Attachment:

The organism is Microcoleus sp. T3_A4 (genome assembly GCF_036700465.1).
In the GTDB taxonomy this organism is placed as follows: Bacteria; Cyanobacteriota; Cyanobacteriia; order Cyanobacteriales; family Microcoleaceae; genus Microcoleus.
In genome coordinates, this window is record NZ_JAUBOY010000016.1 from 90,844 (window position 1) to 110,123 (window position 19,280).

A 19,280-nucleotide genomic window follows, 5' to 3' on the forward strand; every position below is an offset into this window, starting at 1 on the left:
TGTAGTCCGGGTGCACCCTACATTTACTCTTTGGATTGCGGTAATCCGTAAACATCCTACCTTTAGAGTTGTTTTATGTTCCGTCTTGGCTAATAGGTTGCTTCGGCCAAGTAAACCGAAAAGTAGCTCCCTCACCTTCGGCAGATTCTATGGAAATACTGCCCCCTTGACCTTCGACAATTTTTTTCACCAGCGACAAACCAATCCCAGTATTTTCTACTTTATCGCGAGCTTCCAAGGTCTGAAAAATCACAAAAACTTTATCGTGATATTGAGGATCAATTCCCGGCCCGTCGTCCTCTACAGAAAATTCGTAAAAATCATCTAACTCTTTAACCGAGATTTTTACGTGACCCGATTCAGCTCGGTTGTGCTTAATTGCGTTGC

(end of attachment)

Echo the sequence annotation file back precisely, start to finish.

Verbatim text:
The organism is Microcoleus sp. T3_A4 (genome assembly GCF_036700465.1).
In the GTDB taxonomy this organism is placed as follows: Bacteria; Cyanobacteriota; Cyanobacteriia; order Cyanobacteriales; family Microcoleaceae; genus Microcoleus.
In genome coordinates, this window is record NZ_JAUBOY010000016.1 from 90,844 (window position 1) to 110,123 (window position 19,280).

A 19,280-nucleotide genomic window follows, 5' to 3' on the forward strand; every position below is an offset into this window, starting at 1 on the left:
TGTAGTCCGGGTGCACCCTACATTTACTCTTTGGATTGCGGTAATCCGTAAACATCCTACCTTTAGAGTTGTTTTATGTTCCGTCTTGGCTAATAGGTTGCTTCGGCCAAGTAAACCGAAAAGTAGCTCCCTCACCTTCGGCAGATTCTATGGAAATACTGCCCCCTTGACCTTCGACAATTTTTTTCACCAGCGACAAACCAATCCCAGTATTTTCTACTTTATCGCGAGCTTCCAAGGTCTGAAAAATCACAAAAACTTTATCGTGATATTGAGGATCAATTCCCGGCCCGTCGTCCTCTACAGAAAATTCGTAAAAATCATCTAACTCTTTAACCGAGATTTTTACGTGACCCGATTCAGCTCGGTTGTGCTTAATTGCGTTGC